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CNE: Debt ceiling deal harmful to fiscal health

CNE Director of Public Policy Sergio Marxuach

The approved plan to increase the United State’s debt ceiling will not solve the country’s fiscal problem, and could actually worsen it by reducing economic activity on the short- and mid-term, Sergio Marxuach, policy director for the Center for the New Economy said Tuesday.

Furthermore, he said the approved spending cuts and other fiscal changes are “bad news for Puerto Rico,” Marxuach said, given that federal funds constitute 22 percent of the local government’s consolidated resources for fiscal 2012.

Following several tension-filled last couple of days, on Tuesday Congress finally agreed to increase the amount of debt the federal government can issue to between $2.1 trillion and $2.4 trillion, and to significantly slash government spending over the next decade. President Barack Obama quickly signed it, avoiding an unprecedented national default.

Throught the bi-partisan agreement, the federal government’s debt ceiling increases by some $400 billion immediately and another $500 billion after September. The ceiling will increase by between $1.2 billion and $1.5 billion by the end of the year, as long as Congress approves additional spending cuts adding up to at least $1.2 trillion.

Meanwhile, the agreement requires cutting back government spending of some $917 billion between 2012 and 2021. These cuts are broken down as follows: $741 billion of savings in discretionary spending; $20 billion savings in mandatory expenses; and about $156 billion savings in interest payments, as less money will be borrowed as a result of the agreement.

“The magnitude of the U.S.’s fiscal problem is simply monumental. Even if the approved agreement is strictly followed, the country’s debt will still increase by $7.3 trillion by 2021,” Marxuach said. “That’s so because the agreement does not increase collections and does not propose reforms to the Social Security, Medicare, and Medicaid programs.”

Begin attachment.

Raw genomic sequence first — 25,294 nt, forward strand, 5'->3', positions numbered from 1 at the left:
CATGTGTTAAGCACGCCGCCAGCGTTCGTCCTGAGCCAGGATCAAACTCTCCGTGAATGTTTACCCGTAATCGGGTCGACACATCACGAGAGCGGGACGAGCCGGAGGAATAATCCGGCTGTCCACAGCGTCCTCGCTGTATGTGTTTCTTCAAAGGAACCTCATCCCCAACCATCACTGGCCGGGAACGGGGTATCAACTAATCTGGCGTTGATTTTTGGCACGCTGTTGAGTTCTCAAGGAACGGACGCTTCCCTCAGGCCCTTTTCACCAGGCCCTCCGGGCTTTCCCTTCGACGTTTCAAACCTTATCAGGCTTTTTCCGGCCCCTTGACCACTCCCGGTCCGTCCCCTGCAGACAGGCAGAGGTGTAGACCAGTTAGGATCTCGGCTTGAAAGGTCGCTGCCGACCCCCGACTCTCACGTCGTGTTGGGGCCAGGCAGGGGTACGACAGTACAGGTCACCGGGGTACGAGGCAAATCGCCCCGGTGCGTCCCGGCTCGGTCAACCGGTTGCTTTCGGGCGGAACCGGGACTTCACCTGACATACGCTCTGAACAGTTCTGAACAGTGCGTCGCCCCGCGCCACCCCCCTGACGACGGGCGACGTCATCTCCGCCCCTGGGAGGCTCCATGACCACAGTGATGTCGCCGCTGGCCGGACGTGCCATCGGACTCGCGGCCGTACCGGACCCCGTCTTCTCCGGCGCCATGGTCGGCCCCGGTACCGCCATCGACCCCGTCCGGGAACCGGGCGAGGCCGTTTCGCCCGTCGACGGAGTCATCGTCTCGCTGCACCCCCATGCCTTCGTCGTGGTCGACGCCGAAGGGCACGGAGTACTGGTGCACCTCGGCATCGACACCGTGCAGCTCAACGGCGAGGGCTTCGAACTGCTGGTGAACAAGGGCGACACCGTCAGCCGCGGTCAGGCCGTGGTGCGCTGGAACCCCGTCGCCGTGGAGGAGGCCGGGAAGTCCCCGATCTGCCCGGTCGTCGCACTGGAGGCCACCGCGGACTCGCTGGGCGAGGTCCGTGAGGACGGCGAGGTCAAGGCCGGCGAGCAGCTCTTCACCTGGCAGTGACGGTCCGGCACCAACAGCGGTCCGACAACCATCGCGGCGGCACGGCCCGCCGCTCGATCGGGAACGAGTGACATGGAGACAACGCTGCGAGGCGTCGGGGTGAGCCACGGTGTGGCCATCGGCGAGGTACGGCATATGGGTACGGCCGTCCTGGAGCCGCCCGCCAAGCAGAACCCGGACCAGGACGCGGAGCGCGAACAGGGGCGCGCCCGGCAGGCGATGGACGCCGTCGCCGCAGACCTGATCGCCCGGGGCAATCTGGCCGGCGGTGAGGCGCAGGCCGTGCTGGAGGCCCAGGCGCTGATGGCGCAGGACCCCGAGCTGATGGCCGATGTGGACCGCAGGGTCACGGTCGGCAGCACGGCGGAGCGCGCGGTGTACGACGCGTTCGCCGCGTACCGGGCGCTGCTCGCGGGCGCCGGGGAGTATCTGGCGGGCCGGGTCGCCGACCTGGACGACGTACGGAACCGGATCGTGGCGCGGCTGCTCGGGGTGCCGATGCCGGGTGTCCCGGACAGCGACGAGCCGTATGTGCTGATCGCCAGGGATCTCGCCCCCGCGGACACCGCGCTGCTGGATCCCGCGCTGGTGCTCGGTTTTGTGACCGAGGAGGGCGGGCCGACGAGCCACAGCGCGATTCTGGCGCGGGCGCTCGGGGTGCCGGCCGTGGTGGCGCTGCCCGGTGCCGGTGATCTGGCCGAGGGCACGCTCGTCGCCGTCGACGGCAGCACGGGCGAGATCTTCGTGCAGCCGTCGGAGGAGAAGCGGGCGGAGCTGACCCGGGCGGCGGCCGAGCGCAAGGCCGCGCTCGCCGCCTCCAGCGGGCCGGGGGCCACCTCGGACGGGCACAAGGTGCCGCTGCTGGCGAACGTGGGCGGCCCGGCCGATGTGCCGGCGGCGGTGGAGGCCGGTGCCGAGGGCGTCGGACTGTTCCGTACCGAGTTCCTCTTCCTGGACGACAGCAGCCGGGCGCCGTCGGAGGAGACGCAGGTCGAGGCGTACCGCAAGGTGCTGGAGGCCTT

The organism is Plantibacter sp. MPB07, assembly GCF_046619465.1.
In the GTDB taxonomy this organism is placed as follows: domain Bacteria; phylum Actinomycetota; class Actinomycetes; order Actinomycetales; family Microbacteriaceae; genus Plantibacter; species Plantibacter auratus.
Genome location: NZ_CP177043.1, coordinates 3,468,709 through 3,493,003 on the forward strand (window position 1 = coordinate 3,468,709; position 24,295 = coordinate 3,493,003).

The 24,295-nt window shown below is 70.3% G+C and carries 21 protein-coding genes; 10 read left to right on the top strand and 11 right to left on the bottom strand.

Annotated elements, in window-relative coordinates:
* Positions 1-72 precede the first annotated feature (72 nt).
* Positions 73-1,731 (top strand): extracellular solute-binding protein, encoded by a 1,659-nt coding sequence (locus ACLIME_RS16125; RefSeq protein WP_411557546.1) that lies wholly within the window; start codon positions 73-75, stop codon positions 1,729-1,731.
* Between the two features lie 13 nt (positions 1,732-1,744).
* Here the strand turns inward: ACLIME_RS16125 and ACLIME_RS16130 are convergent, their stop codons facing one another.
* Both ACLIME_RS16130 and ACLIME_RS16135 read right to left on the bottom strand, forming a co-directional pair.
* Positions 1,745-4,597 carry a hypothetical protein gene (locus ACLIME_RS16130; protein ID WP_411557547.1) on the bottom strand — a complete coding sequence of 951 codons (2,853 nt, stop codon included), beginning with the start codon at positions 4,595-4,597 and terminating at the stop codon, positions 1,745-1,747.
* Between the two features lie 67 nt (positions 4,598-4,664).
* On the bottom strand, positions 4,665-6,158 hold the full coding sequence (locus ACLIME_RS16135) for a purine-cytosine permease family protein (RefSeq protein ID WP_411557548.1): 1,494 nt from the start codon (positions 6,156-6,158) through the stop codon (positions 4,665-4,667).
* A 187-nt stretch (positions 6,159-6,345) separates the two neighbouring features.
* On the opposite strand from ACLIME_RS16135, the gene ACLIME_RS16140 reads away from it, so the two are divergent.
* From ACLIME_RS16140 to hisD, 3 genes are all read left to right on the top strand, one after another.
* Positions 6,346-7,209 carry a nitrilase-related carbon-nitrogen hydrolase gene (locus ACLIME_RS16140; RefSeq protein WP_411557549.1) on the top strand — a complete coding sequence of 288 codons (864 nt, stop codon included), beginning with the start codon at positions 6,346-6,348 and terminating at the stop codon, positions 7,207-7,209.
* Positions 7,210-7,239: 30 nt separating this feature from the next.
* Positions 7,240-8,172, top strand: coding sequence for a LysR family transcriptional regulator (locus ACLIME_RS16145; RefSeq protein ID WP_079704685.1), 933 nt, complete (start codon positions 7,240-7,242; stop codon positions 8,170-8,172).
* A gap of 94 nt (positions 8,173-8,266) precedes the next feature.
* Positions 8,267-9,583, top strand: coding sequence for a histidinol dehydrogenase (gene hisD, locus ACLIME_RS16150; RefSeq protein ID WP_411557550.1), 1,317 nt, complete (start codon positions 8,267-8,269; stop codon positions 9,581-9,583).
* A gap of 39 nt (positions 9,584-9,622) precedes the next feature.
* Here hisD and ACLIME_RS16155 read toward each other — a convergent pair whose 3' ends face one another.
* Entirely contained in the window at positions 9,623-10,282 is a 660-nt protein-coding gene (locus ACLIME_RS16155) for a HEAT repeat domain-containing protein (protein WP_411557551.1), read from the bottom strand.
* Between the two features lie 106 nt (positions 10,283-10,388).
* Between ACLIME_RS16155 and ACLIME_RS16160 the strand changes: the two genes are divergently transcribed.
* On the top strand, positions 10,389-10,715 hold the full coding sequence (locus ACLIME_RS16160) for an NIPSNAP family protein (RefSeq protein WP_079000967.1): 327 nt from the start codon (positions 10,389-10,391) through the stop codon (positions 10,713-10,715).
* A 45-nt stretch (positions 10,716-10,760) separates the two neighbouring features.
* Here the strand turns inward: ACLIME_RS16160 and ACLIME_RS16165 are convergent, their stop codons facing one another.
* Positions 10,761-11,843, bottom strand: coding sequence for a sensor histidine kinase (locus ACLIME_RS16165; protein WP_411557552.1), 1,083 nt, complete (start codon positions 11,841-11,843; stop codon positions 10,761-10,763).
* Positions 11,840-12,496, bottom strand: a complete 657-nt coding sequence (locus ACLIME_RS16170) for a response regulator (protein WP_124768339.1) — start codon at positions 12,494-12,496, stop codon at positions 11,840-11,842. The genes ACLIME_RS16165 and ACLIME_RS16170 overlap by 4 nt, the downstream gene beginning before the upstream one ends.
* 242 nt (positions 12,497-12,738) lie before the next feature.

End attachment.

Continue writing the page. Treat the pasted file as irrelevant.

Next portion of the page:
The deal also places a cap on discretional spending, limiting it to $1.04 trillion in 2012, with an annual growth rate of 1.8 percent to $1.23 trillion in 2021. Discretional spending changes will mostly hit national security expenditures.

“Although we do not know which specific programs will be cut, to the extent that these federal resources are cut, the government of Puerto Rico will have to replace them locally, and the general fund, even with the revenue generated by the new 4 percent excise tax, is very compromised,” Marxuach said. “In fact, you could say that the government currently lacks sufficient resources to meet all its obligations and what it has promised the people.”

Another significant clause in the agreement is the $15 billion increase to crack down on fraud in federal programs such as Social Security, Medicare, Medicaid and the State Children’s Health Insurance Program. By eliminating misuse of funds, the government is expected to generate $16 billion in savings.

The budget agreement also increases Pell Grant earmarks by $10 billion in 2012 an by $7 billion in 2013.

The agreement reached between Congress and the White House will not contribute significantly to the country’s economic growth over the next decade.

Click HERE to read the CNE’s full analysis in Spanish.

Author Details
Author Details
Business reporter with 30 years of experience writing for weekly and daily newspapers, as well as trade publications in Puerto Rico. My list of former employers includes Caribbean Business, The San Juan Star, and the Puerto Rico Daily Sun, among others. My areas of expertise include telecommunications, technology, retail, agriculture, tourism, banking and most other segments of Puerto Rico’s economy.

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